When a company’s leaders first start to think about getting their company’s operations started up again, their thinking tends to be centered on big concepts, such as how their employees will feel about starting to work in-house again or how client relationships can be rebuilt after a period of distancing.
That period of generalized thinking helps company leaders define and frame the macro issues they need to consider. But that period of planning only lasts so long, because the company also needs to start making concrete plans. At that point, everything shifts from the abstract to the specific.
How does thinking change at that stage?
Because each company faces unique challenges and opportunities, no two companies will go through the exact same steps as they plan the specifics of getting back to work.
However, we thought it would be useful for us to present a case study about a company in the New York area that is planning its RTW process. Even though your company will not confront the exact same issues in the exact same way as this company has done, we think you will draw some useful lessons from what it is doing.
The Company First Confronts a Macro Question: How Will Employees’ Schedules Work?
This company’s leaders are weighing two possible approaches to getting their employees back to work:
Strategy One: A Uniform but Staggered Return
Everyone will return to working in-house in the fourth quarter of 2020 but will organize their workdays on a staggered schedule. Some employees could work from 8:00 until noon, others from noon until 4:00, etc. That would allow a resumption of full operations while maintaining an office where social distancing could be upheld.
The company is exploring that option but weighing another at the same time.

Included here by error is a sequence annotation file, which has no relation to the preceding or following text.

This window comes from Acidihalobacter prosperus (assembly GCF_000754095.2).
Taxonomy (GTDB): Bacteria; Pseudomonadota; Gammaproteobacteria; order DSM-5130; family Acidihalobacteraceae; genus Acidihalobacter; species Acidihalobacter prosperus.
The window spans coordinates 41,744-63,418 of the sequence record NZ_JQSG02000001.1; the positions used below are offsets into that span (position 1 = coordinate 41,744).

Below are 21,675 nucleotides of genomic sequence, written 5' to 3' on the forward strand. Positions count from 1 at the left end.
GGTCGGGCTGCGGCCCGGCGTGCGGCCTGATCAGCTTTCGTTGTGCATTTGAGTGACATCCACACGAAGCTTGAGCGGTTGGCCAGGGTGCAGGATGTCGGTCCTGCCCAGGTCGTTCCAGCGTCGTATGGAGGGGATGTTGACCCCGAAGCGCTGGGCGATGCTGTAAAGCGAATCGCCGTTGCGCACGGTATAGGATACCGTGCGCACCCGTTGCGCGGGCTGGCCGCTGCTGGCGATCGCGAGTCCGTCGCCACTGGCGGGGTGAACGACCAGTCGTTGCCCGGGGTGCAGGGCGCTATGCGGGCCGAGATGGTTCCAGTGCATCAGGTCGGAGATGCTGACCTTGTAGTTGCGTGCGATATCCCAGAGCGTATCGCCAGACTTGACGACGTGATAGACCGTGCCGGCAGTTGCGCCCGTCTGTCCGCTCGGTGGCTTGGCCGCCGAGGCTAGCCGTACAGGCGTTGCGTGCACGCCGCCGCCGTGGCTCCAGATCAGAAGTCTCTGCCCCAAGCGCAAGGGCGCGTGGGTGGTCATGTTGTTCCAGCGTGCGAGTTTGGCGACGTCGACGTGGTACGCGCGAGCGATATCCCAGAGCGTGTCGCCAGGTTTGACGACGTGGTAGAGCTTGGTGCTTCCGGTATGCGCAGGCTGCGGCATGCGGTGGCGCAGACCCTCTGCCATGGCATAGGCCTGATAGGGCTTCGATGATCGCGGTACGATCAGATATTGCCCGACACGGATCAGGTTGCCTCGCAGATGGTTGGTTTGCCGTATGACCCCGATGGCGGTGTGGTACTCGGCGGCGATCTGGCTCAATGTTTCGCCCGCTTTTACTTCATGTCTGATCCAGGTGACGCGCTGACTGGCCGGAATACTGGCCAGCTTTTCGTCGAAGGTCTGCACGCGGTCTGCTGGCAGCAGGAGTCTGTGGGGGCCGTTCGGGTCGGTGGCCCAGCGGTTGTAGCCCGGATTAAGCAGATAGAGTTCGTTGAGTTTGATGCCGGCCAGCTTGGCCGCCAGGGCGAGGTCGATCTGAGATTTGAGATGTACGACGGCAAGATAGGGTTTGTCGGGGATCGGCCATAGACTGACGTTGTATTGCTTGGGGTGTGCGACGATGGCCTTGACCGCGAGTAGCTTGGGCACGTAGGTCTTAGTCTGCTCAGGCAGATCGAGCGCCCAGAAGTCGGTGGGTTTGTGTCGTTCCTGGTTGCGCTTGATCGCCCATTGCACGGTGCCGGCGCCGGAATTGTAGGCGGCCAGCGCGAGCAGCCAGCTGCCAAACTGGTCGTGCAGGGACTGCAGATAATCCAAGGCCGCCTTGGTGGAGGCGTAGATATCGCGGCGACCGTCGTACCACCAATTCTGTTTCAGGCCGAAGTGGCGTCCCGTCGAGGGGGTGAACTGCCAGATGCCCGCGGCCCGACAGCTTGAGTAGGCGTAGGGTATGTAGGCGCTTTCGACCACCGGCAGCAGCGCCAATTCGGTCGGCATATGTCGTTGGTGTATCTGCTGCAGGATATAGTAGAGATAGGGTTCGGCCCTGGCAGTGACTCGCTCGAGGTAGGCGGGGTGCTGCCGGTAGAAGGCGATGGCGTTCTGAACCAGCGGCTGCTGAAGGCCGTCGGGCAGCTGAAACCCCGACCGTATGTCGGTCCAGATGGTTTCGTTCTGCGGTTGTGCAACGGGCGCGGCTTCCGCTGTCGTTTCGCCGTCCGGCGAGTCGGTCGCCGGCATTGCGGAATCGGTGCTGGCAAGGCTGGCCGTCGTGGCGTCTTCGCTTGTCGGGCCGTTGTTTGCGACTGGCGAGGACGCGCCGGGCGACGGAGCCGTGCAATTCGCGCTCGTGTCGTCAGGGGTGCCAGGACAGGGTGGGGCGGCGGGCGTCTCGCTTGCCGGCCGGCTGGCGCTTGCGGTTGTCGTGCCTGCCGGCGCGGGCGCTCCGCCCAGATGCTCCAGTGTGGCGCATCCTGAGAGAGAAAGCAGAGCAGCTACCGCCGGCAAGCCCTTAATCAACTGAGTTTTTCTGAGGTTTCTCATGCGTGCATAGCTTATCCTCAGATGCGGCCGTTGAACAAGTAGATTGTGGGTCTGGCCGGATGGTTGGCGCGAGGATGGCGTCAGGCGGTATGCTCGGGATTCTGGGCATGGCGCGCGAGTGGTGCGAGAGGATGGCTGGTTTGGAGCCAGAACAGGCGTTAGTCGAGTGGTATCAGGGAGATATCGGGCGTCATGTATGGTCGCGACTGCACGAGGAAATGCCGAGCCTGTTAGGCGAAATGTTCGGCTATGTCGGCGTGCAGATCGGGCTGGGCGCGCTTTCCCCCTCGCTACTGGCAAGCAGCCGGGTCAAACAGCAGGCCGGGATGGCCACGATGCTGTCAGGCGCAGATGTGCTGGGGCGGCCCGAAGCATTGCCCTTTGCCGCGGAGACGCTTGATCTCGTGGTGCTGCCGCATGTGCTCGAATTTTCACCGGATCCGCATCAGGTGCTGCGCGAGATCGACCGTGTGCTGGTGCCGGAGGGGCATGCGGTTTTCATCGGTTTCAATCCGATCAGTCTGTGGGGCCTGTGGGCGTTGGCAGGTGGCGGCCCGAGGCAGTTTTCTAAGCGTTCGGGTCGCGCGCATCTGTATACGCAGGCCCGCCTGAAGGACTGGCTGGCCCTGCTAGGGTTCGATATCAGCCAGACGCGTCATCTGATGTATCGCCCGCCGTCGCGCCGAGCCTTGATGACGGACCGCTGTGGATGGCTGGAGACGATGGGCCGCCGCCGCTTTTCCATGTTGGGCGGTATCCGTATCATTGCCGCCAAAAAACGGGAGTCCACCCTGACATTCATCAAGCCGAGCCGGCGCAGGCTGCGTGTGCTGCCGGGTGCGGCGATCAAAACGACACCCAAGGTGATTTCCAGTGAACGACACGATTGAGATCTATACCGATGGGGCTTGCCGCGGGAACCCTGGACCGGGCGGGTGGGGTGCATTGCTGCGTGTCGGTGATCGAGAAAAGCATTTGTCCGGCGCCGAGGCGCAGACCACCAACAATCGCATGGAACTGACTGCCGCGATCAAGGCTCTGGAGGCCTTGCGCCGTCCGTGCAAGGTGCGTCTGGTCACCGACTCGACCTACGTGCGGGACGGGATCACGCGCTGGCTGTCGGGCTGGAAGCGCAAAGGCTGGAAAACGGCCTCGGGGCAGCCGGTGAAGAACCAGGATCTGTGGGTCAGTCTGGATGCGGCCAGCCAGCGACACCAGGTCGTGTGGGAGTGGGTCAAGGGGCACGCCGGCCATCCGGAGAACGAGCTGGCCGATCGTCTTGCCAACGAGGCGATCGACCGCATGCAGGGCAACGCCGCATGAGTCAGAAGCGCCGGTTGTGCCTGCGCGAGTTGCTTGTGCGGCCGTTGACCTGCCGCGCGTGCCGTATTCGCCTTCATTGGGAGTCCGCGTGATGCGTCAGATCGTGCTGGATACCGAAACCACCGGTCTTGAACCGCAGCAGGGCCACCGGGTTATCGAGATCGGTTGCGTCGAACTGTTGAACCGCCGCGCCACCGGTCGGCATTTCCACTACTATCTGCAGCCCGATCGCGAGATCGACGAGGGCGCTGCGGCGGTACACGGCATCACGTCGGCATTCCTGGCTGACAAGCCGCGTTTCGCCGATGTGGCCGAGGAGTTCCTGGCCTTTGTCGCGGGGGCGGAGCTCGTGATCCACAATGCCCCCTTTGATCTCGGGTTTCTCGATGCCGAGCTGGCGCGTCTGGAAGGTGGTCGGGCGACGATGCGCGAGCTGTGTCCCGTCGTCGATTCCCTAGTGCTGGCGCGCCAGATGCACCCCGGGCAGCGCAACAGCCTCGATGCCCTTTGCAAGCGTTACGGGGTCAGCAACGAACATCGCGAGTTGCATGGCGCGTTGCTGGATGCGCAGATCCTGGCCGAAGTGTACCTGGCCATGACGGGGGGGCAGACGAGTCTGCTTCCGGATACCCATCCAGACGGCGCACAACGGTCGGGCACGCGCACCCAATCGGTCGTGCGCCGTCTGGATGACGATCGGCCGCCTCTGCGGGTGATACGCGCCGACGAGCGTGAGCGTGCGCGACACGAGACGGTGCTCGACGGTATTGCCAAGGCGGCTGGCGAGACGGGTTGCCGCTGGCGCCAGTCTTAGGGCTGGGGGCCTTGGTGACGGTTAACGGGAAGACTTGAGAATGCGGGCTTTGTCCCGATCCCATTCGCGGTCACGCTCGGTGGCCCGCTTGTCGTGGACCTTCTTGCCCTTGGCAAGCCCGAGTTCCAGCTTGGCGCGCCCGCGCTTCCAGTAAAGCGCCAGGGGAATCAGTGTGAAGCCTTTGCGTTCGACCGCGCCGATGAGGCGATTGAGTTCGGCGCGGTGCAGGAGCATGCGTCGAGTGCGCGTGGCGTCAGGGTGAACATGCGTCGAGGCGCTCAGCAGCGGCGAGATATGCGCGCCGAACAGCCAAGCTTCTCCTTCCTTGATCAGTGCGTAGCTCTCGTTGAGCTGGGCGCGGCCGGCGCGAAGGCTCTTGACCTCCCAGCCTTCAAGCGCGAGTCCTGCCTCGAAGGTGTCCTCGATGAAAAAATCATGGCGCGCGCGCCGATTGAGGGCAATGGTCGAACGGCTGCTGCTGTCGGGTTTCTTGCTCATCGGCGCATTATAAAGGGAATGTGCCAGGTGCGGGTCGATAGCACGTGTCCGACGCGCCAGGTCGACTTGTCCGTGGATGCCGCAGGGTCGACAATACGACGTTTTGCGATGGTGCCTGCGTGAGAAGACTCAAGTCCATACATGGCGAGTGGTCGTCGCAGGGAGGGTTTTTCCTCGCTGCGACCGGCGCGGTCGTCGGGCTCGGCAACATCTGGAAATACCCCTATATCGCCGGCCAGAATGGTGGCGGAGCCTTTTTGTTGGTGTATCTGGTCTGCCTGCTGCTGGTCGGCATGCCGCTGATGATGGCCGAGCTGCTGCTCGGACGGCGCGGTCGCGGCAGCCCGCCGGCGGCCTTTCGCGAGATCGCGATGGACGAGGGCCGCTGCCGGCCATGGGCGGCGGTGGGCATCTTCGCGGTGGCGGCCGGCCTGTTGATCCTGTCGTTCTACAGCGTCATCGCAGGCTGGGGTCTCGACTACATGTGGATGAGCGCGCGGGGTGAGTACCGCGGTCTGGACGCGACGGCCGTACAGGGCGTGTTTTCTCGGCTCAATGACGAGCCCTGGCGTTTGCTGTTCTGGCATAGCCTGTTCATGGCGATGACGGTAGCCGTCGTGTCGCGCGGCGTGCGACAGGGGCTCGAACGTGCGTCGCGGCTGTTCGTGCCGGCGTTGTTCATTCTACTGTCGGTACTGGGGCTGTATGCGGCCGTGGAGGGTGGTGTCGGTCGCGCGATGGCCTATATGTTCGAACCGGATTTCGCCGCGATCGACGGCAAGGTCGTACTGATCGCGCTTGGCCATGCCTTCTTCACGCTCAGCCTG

Strategy Two: Staggering Employees’ Return to Work
In this approach, 25% of the company’s workforce will return to the office now and 75% will continue to work remotely. Then at a date to be determined, another 25% will return, and so on, until the full workforce is back on site. This strategy, like the first one we outlined above, would allow employees to maintain social distancing. However, the company has determined that implementing this approach would require more planning than the first one described above. The company foresees that it will have to:
Decide which job functions need to come back into to the office first
Work with managers/department heads to pinpoint the jobs that must be handed in-house, which can be handled remotely, etc.
Study travel options that are available to employees
Develop plans in cooperation with employees and take steps to assure that they agree
Create concrete plans for how to stagger start times and work schedules
Those are the two approaches that the company is weighing. It will soon make a decision about which to use. But here’s something interesting to consider . . .
The Company Has Also Determined Next Steps to Take Now, No Matter Which of the Two Approaches It Adopts
The following is a mixed bag of different issues that the company’s managers have defined that it needs to start addressing now, no matter how plans evolve. They are thinking strategically, since there is no need to delay considering these issues until a schedule has been decided and employees are ready to start coming back to work.
Here are some of the steps the company is taking right now:
Interview vendors and make detailed plans for deep cleaning and sanitizing facilities
Decide how employees’ schedules – and their comings and goings – will be tracked and recorded by the company
Review and plan how common areas, lunch areas and other common spaces will fit into the overall plan of social distancing
Institute scheduled weekly meetings in which employees will plan and coordinate their working times with others
Investigate and use the best group calendars that allow employees to remotely coordinate their work schedules
Research the best procedures and protocols to have in place if employees become ill at work
Ready to Move Ahead? We Hope You Will Talk to Us!
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